Must blog longer than this. There's a collective media and commentariat fail and I'm seriously worried for the left falling into tinfoil hat territory.
There's a difference between carrying documents and carrying *stolen* documents.
As Miranda was on his way back *to* Rio, whatever he was carrying would have been from the contact in Berlin, and unless she had been receiving stolen copy, then I find the "stolen" attribute hard to comprehend.
And there is still a denial of liberty here - he hasn't been charged with anything.
Greenwald said they were stolen Snowden source docs.
Ask yourself why you didn't learn that from the Guardian or the BBC.
http://thedailybanter.com/ is the best source on what gets missed in all these stories.
It staggers me that people seriously think that government's should just waive through stealing national secrets, which seems to be what's happening with most people. Frankly, the idea that detaining Miranda and searching him is a 'denial of liberty' strikes me as naive and unserious.
That's greenwald's agenda, destroy all spying (and take down Obama). Does the left now go along with that rather than reform? What is our opinion or do we just join in the OTT Alex Jones insanity?
This is a serious and complicated debate being played out at screaming pitch with the informed drowned out.
"That's greenwald's agenda, destroy all spying"
Would be awesome if true; at least, if you're not a gibbering psycho still fighting the Cold War.
Here's the blogpost I threatened earlier http://paulocanning.blogspot.co.uk/2013/08/the-left-must-challenge-greenwald.html
As I remember the Theft Act it wouldn't be technically possible to steal an email or any other data file (unless you stole the physical storage device it was on). In the UK there are laws about copyright, data piracy and UK official secrets. But I'm not sure the American emails etc. were copyrighted or had IP rights assigned (and anyway, many had already been pirated from their original owners by the NSA!!!) and since they are an American problem not really covered under the Offical Secrets Act. And anyway, if there was a breach of the OSA then it would have been much easier to use that and be done with. But that would have shown up the UK collusion in the American project.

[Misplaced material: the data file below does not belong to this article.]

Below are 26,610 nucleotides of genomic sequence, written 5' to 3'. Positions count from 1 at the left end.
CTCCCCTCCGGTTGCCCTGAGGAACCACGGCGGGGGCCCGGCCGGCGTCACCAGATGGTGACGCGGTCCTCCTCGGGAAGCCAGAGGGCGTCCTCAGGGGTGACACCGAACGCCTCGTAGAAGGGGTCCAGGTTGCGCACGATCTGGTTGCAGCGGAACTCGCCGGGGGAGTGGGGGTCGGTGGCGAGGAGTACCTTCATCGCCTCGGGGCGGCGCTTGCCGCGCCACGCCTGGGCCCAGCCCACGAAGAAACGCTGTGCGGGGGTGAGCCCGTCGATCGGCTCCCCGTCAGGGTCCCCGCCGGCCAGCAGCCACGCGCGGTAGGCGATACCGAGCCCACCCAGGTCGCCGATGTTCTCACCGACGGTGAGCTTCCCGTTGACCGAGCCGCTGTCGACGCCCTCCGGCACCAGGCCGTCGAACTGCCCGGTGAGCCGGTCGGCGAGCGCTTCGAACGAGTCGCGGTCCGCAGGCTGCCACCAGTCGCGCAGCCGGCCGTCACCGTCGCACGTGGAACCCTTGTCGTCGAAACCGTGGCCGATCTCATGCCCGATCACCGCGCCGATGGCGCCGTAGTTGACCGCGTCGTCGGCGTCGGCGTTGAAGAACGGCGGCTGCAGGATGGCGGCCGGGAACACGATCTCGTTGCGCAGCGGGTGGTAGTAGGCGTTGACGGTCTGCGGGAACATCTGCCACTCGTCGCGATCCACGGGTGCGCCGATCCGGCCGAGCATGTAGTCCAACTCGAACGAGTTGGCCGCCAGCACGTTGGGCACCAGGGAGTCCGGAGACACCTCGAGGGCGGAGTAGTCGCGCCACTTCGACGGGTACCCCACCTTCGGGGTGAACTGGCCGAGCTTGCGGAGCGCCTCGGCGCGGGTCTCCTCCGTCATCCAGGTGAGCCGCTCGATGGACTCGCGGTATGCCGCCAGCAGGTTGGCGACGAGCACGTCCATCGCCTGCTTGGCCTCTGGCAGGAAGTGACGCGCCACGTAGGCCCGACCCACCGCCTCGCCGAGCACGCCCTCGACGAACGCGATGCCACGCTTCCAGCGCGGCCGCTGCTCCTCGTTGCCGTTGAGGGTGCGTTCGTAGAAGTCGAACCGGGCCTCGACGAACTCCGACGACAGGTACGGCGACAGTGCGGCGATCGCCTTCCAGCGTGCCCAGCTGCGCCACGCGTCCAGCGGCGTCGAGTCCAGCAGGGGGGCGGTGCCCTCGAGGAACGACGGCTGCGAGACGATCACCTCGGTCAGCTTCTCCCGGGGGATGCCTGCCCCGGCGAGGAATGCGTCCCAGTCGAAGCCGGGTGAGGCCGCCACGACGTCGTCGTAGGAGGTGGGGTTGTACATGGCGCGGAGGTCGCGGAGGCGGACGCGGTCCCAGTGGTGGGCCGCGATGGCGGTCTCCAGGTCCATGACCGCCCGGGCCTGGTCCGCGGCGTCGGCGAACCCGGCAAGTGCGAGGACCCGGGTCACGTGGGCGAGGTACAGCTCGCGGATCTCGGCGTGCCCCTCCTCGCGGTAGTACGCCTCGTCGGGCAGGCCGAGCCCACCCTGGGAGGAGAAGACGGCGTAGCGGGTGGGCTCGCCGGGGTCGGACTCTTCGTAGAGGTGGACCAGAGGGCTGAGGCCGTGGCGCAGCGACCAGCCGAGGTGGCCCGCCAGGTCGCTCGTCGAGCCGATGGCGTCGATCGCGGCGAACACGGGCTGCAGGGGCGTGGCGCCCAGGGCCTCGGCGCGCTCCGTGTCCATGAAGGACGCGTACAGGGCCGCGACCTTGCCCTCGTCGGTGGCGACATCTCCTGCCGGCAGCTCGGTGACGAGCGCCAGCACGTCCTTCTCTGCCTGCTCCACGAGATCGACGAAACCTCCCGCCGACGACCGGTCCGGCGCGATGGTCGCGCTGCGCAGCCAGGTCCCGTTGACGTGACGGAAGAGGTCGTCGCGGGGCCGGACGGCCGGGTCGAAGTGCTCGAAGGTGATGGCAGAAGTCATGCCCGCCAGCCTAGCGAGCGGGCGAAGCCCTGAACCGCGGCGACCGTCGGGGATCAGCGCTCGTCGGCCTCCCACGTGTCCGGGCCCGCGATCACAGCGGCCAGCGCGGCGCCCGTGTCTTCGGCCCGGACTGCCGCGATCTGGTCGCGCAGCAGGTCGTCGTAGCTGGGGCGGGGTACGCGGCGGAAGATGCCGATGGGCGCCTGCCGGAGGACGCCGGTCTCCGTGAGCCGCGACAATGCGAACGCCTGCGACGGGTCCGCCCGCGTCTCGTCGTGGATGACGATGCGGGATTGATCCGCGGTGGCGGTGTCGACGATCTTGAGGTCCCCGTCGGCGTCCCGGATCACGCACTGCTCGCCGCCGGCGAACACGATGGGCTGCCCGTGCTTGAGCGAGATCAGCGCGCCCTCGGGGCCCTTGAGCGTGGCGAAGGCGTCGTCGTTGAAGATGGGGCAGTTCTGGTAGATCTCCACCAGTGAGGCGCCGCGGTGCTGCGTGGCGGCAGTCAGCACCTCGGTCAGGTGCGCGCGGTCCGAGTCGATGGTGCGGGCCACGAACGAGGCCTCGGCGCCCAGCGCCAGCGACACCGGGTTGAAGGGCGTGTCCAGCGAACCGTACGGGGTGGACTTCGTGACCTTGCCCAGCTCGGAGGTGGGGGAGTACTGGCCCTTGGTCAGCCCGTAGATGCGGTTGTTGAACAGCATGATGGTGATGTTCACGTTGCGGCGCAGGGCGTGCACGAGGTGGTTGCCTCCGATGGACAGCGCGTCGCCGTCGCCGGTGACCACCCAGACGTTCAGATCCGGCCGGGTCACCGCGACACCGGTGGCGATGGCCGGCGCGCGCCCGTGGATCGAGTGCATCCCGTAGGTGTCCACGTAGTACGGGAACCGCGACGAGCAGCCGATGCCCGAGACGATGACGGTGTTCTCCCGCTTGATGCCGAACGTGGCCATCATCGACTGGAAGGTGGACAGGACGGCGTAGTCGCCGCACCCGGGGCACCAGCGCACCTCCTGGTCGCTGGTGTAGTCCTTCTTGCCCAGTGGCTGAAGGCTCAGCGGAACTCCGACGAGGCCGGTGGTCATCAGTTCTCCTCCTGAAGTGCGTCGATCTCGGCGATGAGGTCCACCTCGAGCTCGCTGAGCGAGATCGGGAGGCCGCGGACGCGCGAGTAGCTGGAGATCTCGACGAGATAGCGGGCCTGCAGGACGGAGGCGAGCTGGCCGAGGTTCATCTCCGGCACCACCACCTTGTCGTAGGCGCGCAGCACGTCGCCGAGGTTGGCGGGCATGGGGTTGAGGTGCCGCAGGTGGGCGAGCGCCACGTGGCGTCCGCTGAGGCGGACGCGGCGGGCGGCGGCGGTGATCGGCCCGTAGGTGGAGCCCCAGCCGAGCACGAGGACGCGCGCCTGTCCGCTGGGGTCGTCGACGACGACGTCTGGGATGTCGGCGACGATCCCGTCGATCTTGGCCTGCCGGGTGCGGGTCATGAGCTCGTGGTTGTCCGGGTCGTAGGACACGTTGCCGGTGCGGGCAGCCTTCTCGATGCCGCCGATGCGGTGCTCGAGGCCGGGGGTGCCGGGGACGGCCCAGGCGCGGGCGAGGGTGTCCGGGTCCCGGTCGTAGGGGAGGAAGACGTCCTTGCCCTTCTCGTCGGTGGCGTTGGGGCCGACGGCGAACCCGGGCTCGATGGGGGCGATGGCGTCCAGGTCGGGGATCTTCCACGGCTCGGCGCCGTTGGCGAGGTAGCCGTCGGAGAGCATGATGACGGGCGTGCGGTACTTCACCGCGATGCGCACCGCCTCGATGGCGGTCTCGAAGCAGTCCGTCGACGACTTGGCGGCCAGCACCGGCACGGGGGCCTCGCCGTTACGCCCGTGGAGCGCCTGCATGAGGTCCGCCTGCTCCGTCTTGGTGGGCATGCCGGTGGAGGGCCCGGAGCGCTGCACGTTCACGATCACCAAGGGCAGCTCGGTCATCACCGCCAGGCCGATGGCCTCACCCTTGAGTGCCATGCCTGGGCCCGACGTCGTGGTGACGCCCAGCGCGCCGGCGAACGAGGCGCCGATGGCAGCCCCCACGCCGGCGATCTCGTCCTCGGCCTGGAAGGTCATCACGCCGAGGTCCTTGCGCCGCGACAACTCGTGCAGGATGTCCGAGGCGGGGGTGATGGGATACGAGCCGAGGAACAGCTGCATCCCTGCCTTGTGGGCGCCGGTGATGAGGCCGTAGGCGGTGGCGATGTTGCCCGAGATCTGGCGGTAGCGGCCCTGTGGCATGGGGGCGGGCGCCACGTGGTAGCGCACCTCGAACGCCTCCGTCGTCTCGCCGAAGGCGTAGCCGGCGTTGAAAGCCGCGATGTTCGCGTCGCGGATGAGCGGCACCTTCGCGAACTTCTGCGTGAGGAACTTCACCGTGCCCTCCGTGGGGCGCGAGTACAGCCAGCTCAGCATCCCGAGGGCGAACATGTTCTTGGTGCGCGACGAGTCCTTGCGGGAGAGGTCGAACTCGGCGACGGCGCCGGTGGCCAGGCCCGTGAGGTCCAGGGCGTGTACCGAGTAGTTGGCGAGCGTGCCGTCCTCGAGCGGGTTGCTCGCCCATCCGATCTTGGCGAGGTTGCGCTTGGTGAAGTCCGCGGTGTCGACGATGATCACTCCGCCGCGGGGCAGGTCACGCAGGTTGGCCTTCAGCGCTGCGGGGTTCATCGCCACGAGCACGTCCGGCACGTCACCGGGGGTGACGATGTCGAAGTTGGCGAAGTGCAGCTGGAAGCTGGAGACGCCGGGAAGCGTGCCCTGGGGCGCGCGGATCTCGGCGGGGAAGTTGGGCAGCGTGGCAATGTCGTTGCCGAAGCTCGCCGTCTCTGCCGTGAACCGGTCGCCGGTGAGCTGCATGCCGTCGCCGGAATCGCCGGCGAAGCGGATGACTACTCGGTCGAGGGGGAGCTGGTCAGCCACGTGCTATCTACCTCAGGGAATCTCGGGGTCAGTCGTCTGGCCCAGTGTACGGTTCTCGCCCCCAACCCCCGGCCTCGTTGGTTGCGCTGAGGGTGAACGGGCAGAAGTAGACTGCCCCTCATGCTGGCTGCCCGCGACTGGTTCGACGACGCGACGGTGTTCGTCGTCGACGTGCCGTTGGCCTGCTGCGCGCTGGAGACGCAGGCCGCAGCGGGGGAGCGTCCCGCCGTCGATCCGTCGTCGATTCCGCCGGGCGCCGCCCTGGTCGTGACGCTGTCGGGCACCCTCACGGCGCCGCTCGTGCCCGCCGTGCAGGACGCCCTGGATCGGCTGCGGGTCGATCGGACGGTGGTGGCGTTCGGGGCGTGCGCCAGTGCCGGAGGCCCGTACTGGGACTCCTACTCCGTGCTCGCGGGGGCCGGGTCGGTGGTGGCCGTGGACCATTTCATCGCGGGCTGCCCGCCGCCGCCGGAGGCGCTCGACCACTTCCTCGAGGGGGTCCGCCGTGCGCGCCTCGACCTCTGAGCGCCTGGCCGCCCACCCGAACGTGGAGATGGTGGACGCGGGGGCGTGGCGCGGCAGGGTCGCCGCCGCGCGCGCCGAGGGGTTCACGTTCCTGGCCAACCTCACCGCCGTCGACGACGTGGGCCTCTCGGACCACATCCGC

Just remember that the law used was designed to stop terrorist attacks on the UK. And now it is being used to intimidate journalists who embarrass the American government. If Obama is happy for this to go on then by all means take him down, it's akin to Stalin and the right would always support taking down Stalinist leaders.
The UK government hasn't answered the questions, why was the man on a terrorist watch list? And why is it our problem if the Americans didn't ask for it to be done (as they claimed yesterday)?
Greenwald has already published on GCHQ and 'normal' spying (friends and enemies). There is form, via mates Wikileaks, of publishing names, so threat to officers not hyperbole.
He has also published internal docs showing hundreds of averted attacks.
Use of terror act probably legally wrong and definitely clumsy but is completely unserious for left/liberals to ignore security services and yell 'Stasi'.
"Use of terror act probably legally wrong"
thank you! That was the whole argument. If there was evidence of a criminal offence under another law they could have used it. And if there was no evidence and therefore there was no action it would have proved what an open country we live in.
Instead they have misued a very serious law for dodgy purposes and dragged the whole of UK security services into disrepute.
And they have also exposed the fact that journalists who upset UK (and US) government will be put under surveillance. Today for exposing dodgy dealings by securty servcies, what next, corruption by powerful politicians?
Not to mention the embarassment they will have caused the German government by using APIS data to track him from Berlin, after all the efforts they had to go through to get APIS though their consitutional court process (it's a bit of a touchy subject there because Nazi/Stasi surveillance was real and still in memory).